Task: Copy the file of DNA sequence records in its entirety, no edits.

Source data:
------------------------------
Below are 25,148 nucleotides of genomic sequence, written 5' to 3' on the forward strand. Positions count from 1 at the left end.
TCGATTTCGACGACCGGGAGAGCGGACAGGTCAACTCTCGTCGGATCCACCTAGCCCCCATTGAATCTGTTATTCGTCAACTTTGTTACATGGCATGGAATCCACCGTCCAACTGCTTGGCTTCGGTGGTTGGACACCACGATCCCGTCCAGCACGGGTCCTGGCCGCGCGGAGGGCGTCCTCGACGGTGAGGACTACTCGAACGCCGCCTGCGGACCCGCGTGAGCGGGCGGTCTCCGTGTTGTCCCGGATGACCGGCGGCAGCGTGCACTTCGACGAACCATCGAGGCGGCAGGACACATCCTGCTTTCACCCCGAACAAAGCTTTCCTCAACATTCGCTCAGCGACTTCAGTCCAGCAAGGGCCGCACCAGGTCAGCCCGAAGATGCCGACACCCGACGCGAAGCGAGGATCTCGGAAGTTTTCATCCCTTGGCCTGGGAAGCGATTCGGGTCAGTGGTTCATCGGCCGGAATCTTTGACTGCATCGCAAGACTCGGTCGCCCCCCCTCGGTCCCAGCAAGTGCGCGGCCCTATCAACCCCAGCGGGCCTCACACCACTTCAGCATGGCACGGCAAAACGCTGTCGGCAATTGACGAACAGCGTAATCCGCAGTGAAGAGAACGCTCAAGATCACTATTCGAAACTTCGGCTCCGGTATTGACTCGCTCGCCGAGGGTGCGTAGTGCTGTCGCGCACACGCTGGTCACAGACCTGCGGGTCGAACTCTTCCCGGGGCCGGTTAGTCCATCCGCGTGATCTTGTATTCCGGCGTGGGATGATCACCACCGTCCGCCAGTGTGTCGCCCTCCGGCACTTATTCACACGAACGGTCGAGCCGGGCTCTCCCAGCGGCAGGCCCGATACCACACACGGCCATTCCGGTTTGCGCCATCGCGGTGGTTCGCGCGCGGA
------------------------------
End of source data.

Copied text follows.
Below are 25,148 nucleotides of genomic sequence, written 5' to 3' on the forward strand. Positions count from 1 at the left end.
TCGATTTCGACGACCGGGAGAGCGGACAGGTCAACTCTCGTCGGATCCACCTAGCCCCCATTGAATCTGTTATTCGTCAACTTTGTTACATGGCATGGAATCCACCGTCCAACTGCTTGGCTTCGGTGGTTGGACACCACGATCCCGTCCAGCACGGGTCCTGGCCGCGCGGAGGGCGTCCTCGACGGTGAGGACTACTCGAACGCCGCCTGCGGACCCGCGTGAGCGGGCGGTCTCCGTGTTGTCCCGGATGACCGGCGGCAGCGTGCACTTCGACGAACCATCGAGGCGGCAGGACACATCCTGCTTTCACCCCGAACAAAGCTTTCCTCAACATTCGCTCAGCGACTTCAGTCCAGCAAGGGCCGCACCAGGTCAGCCCGAAGATGCCGACACCCGACGCGAAGCGAGGATCTCGGAAGTTTTCATCCCTTGGCCTGGGAAGCGATTCGGGTCAGTGGTTCATCGGCCGGAATCTTTGACTGCATCGCAAGACTCGGTCGCCCCCCCTCGGTCCCAGCAAGTGCGCGGCCCTATCAACCCCAGCGGGCCTCACACCACTTCAGCATGGCACGGCAAAACGCTGTCGGCAATTGACGAACAGCGTAATCCGCAGTGAAGAGAACGCTCAAGATCACTATTCGAAACTTCGGCTCCGGTATTGACTCGCTCGCCGAGGGTGCGTAGTGCTGTCGCGCACACGCTGGTCACAGACCTGCGGGTCGAACTCTTCCCGGGGCCGGTTAGTCCATCCGCGTGATCTTGTATTCCGGCGTGGGATGATCACCACCGTCCGCCAGTGTGTCGCCCTCCGGCACTTATTCACACGAACGGTCGAGCCGGGCTCTCCCAGCGGCAGGCCCGATACCACACACGGCCATTCCGGTTTGCGCCATCGCGGTGGTTCGCGCGCGGA